As Troy Brownfield’s recent Post story points out, Falk wasn’t the first person to play Lt. Columbo. Bert Freed played the detective in a 1960 episode of The Chevy Mystery Show, and Thomas Mitchell (Uncle Billy in It’s a Wonderful Life) played him in a stage play in 1962. The creators first wanted Bing Crosby for the series, but he didn’t want the filming to interfere with his golf game.
This Week in Saturday Evening Post History: Pillsbury Biscuits (September 12, 1931)
You probably won’t have to make 444 biscuits at one time, but if you find yourself in that situation, Pillsbury’s Best is the way to go.
September Is National Biscuit Month
I could scour the web looking for various biscuits for you to make, but it turns out the folks at Pillsbury have you covered, with many types of biscuit recipes to try, including these Easy Bacon and Egg Biscuit Cups, BBQ Biscuit Bombs, Skillet Chicken Biscuit Pot Pie, Flaky Biscuit Pizza Snacks, a Sloppy Joe Casserole, and Fried Biscuit Bread Bites.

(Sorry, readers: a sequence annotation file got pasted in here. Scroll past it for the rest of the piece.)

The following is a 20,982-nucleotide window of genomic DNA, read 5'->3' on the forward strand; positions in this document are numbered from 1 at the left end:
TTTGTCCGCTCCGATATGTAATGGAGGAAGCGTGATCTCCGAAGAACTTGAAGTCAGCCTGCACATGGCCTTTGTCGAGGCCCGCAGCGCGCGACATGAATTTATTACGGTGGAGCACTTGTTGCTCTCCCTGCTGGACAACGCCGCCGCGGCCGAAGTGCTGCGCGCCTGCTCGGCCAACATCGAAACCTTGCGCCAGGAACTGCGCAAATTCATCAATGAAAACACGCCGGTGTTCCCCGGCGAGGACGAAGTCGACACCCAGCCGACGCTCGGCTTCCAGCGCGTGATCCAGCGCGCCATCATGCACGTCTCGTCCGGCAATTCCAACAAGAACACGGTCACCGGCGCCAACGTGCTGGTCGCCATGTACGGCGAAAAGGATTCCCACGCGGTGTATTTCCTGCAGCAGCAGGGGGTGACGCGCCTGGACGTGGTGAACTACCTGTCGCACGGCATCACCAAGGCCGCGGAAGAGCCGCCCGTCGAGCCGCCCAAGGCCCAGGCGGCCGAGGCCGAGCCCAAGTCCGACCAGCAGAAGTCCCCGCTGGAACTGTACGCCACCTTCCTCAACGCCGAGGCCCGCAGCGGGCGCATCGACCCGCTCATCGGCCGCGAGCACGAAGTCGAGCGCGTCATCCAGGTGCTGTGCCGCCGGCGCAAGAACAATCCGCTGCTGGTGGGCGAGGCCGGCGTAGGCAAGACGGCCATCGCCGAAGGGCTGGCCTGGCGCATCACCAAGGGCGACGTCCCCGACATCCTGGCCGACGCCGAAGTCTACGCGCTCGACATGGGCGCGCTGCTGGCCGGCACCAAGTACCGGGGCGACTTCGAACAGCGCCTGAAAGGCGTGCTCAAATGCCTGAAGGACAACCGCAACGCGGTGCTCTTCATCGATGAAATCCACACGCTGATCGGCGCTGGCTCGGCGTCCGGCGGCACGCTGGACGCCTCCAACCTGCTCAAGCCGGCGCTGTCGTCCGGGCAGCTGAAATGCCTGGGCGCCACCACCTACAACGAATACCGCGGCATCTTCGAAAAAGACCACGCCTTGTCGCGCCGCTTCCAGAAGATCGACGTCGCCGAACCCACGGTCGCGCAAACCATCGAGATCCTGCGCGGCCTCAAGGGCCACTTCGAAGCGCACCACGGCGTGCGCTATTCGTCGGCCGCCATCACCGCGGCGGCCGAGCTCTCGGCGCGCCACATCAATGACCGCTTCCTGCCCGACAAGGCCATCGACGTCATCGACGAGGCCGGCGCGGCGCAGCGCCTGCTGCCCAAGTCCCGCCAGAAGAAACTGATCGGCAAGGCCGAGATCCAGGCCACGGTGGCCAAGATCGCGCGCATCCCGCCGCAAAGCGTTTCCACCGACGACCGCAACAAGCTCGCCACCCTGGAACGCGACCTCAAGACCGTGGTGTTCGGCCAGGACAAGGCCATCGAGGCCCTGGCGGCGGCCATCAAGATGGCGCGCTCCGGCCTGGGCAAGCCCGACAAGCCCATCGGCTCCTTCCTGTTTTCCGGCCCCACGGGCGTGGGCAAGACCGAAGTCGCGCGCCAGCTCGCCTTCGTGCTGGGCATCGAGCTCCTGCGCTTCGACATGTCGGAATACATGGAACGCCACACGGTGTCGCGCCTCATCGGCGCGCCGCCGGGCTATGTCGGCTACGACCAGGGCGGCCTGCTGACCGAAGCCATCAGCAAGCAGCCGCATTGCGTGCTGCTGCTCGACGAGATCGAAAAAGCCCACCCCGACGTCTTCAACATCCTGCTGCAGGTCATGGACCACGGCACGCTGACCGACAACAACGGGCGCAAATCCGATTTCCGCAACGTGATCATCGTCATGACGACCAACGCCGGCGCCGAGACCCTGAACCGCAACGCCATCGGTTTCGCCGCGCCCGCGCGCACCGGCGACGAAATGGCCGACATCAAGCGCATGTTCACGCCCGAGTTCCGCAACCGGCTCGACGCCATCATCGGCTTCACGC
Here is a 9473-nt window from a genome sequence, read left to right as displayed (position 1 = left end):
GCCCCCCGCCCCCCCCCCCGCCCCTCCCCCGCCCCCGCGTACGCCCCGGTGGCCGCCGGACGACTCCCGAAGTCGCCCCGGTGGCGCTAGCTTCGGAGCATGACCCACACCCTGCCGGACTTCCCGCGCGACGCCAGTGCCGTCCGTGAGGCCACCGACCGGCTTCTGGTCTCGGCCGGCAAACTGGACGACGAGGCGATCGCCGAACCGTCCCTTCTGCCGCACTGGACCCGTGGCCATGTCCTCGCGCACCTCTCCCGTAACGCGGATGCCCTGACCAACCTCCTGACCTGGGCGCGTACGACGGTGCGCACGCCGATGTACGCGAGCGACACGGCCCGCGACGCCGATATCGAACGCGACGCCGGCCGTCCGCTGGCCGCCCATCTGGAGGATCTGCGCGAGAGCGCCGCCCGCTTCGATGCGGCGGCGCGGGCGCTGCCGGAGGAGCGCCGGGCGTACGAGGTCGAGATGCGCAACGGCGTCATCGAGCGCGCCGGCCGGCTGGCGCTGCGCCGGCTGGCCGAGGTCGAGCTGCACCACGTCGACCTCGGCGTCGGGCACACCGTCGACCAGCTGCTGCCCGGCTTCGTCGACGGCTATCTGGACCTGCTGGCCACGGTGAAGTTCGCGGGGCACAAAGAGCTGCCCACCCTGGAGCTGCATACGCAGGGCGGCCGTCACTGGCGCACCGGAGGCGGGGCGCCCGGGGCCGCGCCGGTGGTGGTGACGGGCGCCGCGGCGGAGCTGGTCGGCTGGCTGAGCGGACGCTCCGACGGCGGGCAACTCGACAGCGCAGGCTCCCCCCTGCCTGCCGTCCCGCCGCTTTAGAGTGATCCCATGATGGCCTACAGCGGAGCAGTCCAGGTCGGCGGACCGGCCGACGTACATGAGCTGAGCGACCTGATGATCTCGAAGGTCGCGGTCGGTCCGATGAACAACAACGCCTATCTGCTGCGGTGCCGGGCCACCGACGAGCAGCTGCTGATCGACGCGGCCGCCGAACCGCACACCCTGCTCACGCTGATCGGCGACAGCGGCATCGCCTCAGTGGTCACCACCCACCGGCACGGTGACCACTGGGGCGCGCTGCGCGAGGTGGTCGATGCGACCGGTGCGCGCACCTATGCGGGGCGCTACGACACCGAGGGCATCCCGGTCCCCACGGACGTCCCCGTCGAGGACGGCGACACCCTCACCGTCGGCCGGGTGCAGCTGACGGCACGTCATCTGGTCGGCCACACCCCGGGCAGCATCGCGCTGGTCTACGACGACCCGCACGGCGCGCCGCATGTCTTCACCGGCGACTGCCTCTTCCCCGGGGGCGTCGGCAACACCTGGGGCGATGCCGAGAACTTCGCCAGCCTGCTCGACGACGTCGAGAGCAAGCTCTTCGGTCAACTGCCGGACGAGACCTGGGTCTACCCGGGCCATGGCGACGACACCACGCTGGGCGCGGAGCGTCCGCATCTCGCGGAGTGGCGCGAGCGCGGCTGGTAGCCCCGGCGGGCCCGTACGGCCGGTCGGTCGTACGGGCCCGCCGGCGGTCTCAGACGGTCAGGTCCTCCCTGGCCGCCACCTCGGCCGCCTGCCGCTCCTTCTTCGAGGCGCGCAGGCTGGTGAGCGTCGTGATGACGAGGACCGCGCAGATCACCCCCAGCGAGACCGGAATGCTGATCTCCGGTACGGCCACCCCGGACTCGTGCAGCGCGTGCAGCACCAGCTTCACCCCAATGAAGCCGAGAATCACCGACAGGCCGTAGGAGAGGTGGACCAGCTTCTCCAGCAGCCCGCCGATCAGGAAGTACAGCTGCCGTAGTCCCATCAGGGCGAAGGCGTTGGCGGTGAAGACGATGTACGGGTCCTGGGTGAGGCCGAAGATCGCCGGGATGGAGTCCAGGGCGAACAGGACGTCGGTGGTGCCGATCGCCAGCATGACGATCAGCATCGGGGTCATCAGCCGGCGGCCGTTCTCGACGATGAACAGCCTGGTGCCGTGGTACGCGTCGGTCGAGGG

Oh, and this Pumpkin Spice Monkey Bread with Caramel Sauce. What, you thought I was going to forget to include something with pumpkin spice?
Next Week’s Holidays and Events
The 73rd Emmy Awards (September 19)
You know the Emmys don’t really interest you anymore when you take a look at the list of nominees and realize that you haven’t seen most of them. But if you’re interested, the show airs this Sunday at 8 p.m. ET on CBS.
Fall Begins (September 22)
It starts at exactly 3:20 p.m. ET, so plan accordingly.